Here we are again, for the second part of a review of Quality Comics’ Smash Comics, issues 41-85, as starring Jack Cole’s The Spirit knock-off, Midnight, plus The Ray and The Jester, along with a handful of lesser lights and two cartoon one-pagers, one of which is a racist atrocity. Where I had to name it in part 1, I shalln’t do here, unless and until it is kicked out.
Midnight appears on the cover and is the lead feature, together with his assistants, Doc Wackey and Gabby the Talking Monkey, from which you will immediately deduce that this is less serious than The Spirit. Next up was Espionage, a series originated by Will Erwin (Eisner), starring masterspy Black X, then Bozo the Robot which, despite the name, was meant to be taken at least semi-seriously.
This was followed by The Jester, a bright and bouncy superhero series already past its best by the removal of artist Paul Gustavson, presumably by the draft, then Yankee Eagle, a piece of crap. Then the piece of racist shit, befouling the name of Jack Cole, and the Marksman, another piece of crap.
New in issue 41 was Daffy, a supposedly comic series. Daffy was a lady wrestler. If you want to know more, you can buy your own DVD. This was followed by Rookie Rankin, a half-decent Police series. Rankin is a rookie cop (you don’t say?) whose own mother calls him Rookie, suggesting an awfully prophetic birth-name.
To make room for Daffy, two features ended. One was the other comic page, Archie O’Toole, that had been there since issue 1 but to my surprise the big loser was the Ray, gone until the 1970s. Better news was on the way, as next issue introduced Lady Luck under Klaus Nordling, a strip I already know and love. Even better, good old Brenda Banks gave Bozo the Robot the heave-ho (though Archie O’Toole was back).
Paul Gustavson was back next issue, but not on the Jester, rather on Midnight, though the formula didn’t change. As such, Midnight remained as vigorous as ever, whilst the art grew more solid, but on the other hand, The Jester’s strip was getting more ridiculous by the issue, as even nobody could be bothered to write a straight story any more. Thank heaven for Lady Luck, say I.
The thing is, I bought the Smash Comics DVD to read the adventures of Midnight and now I’m in the ironic position of skipping over so many pages per month, and getting nothing out of the once enjoyable Jester series that I am reading practically only Midnight, and the whole comic is as dull as ditchwater. Unless some changes are due, the second half of this post may become a bit perfunctory.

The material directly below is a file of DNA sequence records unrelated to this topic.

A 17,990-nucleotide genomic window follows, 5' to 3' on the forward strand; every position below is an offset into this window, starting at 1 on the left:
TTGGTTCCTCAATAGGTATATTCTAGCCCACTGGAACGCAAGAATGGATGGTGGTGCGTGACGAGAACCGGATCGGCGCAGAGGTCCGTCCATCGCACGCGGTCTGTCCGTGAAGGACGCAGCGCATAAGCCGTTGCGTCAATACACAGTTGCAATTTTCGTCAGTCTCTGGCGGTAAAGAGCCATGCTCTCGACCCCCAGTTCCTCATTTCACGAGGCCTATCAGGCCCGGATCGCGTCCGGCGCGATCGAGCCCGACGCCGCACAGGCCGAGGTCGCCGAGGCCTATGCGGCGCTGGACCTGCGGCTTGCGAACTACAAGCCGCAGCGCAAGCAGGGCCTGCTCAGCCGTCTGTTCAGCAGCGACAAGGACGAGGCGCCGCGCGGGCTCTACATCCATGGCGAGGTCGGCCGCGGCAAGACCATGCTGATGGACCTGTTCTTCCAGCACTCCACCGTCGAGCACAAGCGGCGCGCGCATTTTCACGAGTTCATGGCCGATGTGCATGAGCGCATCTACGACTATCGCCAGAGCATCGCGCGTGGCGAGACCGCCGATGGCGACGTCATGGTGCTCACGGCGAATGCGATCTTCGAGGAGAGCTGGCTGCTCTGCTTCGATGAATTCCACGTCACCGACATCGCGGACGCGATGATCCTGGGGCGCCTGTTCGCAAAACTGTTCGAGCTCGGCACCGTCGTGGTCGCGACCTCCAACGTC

Espionage, in issue 49, was credited to Bernard Sachs, the first time I believe I’ve seen his pencils. Otherwise, I know him as Mike Sekowsky’s inker on the Justice League until issue 43, when he retired, and he was a complete mis-match, reducing and weakening everything. He was no better here. Fred Guardineer, of Zatara fame, took over the Marksman in the same issue.
The Jester seemed to pick up a bit too. He’s developed the habit of talking to his jester-face ball-on-a-stick, who he calls Quinopolis, but the stories are starting to make sense again.
I’m still breezing past Espionage, the Marksman and Daffy without reading, the first having dragged itself under and the other two non-breathers from the outset, and my perusal of Rookie Rankin is fairly perfunctory, but I had to applaud the latter in issue 56, which told a confused story of dope peddlers and murder in the musical theatre but which came to a note-perfect ending: a dope addict trumpet player, desperate for his fix, is shot, his dealer is strangled by the anonymous shoeshine guy who was the father of the addict. He is open as to his action, explaining that in Italy ‘we have-a da Black Hand to deal wit’ men like-a dees’, and he extends his hands, all-covered by shoepolish, and states, with a dignity that made me pause and which moved me, says, ‘Me – I have my own black hands’.
One thing I haven’t mentioned yet, partly in the hope that they might go away, a hope now evidently forlorn, is that Midnight’s strip has expanded its supporting cast, once more in the direction of humour. For some time now, Dave Clark’s household has been harbouring two more residents, would-be detective Sniffer Snoop and his pet baby polar bear, Hot-foot. The bear is (snicker) bearable because, unlike Gabby the Talking Monkey, he doesn’t talk, but Sniffer is a pain in the arse. He claims to be the best Detective in the world, a true crime-solving genius, setting himself up in opposition to Midnight, with no self-awareness whatsoever. On the other hand, he worked out Dave is Midnight, so he can’t just be jettisoned onto the street, Hot-foot and all, as Gabby and Doc Wackey would clear love to see. I know how they feel.
We’re actually up to the end of 1944 by this point and, with paper restrictions in force, Smash Comics is bi-monthly. The War dominates Espionage and The Marksman. It’s noticeable in both strips the difference in approaches to the Axis powers. The Nazis are stereotyped, but remain human beings, but the Japanese are drawn as sub-human and made to speak in a style that is frankly racist. It’s to be expected given that the country is at war, but whilst allowances can be made in respect of the Germans, the difference in treatment of whites and yellow-skins is too marked to be excusable.